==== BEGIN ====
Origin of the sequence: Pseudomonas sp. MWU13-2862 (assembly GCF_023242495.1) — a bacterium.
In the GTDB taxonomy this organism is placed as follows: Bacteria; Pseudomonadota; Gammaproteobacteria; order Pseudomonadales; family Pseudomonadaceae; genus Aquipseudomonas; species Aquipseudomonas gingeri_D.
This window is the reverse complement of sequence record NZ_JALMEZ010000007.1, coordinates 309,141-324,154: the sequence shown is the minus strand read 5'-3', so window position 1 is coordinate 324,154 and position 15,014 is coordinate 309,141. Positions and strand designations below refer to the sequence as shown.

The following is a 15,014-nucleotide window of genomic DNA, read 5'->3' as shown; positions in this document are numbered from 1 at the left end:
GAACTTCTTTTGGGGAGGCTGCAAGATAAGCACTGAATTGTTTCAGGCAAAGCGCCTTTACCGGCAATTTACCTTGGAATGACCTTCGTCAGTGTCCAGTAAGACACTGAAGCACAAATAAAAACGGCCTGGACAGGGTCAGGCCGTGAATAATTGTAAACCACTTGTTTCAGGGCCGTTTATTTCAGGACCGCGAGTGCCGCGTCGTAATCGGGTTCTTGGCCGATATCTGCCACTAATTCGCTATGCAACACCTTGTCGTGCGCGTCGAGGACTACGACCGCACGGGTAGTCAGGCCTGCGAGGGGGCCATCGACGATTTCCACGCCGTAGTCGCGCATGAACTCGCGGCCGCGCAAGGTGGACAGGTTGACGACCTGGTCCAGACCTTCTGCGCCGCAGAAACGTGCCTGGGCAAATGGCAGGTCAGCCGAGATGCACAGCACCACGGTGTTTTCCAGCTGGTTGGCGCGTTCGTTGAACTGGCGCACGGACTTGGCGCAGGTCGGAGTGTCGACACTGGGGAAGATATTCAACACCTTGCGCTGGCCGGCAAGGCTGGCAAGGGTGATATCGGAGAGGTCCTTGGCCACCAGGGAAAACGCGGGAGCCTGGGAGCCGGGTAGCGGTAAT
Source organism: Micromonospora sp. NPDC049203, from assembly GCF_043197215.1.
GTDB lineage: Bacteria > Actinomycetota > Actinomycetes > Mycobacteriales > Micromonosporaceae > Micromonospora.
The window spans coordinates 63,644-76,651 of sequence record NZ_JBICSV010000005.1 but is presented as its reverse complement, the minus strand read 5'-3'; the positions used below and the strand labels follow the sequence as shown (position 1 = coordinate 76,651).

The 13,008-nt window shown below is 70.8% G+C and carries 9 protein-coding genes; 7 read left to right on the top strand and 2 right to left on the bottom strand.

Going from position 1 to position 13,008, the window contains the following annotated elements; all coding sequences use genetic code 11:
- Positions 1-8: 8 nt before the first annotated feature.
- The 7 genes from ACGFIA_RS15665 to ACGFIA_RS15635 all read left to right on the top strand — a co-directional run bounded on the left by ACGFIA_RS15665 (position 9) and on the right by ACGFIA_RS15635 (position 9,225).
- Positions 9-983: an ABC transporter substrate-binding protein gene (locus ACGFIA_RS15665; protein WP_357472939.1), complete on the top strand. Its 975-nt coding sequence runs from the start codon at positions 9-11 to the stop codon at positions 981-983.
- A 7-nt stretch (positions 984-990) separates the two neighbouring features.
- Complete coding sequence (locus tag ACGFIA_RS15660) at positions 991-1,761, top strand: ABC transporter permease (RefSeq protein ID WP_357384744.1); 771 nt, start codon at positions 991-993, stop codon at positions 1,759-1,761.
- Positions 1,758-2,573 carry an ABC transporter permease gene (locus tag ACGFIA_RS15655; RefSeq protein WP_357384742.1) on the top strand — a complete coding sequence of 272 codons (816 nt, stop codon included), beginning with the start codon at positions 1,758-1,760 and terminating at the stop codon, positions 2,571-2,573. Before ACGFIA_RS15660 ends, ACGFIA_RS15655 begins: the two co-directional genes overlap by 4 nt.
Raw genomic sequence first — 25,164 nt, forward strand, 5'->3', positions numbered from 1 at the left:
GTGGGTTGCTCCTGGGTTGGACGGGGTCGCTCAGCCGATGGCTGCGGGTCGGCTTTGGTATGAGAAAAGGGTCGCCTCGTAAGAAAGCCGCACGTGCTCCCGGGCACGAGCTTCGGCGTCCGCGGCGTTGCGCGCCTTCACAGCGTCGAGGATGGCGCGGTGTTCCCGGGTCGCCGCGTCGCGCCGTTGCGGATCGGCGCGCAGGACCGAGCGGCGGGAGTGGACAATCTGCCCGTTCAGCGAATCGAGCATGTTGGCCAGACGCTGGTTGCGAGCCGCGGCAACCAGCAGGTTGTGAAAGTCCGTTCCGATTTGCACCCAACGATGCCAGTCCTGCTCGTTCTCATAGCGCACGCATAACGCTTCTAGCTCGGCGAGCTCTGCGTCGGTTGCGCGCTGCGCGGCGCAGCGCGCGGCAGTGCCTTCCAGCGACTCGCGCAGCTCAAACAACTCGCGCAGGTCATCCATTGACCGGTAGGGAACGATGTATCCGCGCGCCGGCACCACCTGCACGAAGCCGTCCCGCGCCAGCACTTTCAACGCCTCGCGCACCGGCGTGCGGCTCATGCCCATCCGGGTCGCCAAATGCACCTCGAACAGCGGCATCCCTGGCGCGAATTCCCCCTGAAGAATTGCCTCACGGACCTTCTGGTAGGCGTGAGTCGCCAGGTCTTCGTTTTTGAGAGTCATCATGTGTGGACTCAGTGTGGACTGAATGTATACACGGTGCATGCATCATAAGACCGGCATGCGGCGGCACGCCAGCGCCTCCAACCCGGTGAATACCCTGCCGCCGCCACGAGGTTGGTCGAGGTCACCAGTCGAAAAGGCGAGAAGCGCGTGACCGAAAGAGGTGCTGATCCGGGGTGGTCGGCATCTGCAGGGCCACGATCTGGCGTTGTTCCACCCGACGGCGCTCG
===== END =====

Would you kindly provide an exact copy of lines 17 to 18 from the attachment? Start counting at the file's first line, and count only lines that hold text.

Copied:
Raw genomic sequence first — 25,164 nt, forward strand, 5'->3', positions numbered from 1 at the left:
GTGGGTTGCTCCTGGGTTGGACGGGGTCGCTCAGCCGATGGCTGCGGGTCGGCTTTGGTATGAGAAAAGGGTCGCCTCGTAAGAAAGCCGCACGTGCTCCCGGGCACGAGCTTCGGCGTCCGCGGCGTTGCGCGCCTTCACAGCGTCGAGGATGGCGCGGTGTTCCCGGGTCGCCGCGTCGCGCCGTTGCGGATCGGCGCGCAGGACCGAGCGGCGGGAGTGGACAATCTGCCCGTTCAGCGAATCGAGCATGTTGGCCAGACGCTGGTTGCGAGCCGCGGCAACCAGCAGGTTGTGAAAGTCCGTTCCGATTTGCACCCAACGATGCCAGTCCTGCTCGTTCTCATAGCGCACGCATAACGCTTCTAGCTCGGCGAGCTCTGCGTCGGTTGCGCGCTGCGCGGCGCAGCGCGCGGCAGTGCCTTCCAGCGACTCGCGCAGCTCAAACAACTCGCGCAGGTCATCCATTGACCGGTAGGGAACGATGTATCCGCGCGCCGGCACCACCTGCACGAAGCCGTCCCGCGCCAGCACTTTCAACGCCTCGCGCACCGGCGTGCGGCTCATGCCCATCCGGGTCGCCAAATGCACCTCGAACAGCGGCATCCCTGGCGCGAATTCCCCCTGAAGAATTGCCTCACGGACCTTCTGGTAGGCGTGAGTCGCCAGGTCTTCGTTTTTGAGAGTCATCATGTGTGGACTCAGTGTGGACTGAATGTATACACGGTGCATGCATCATAAGACCGGCATGCGGCGGCACGCCAGCGCCTCCAACCCGGTGAATACCCTGCCGCCGCCACGAGGTTGGTCGAGGTCACCAGTCGAAAAGGCGAGAAGCGCGTGACCGAAAGAGGTGCTGATCCGGGGTGGTCGGCATCTGCAGGGCCACGATCTGGCGTTGTTCCACCCGACGGCGCTCG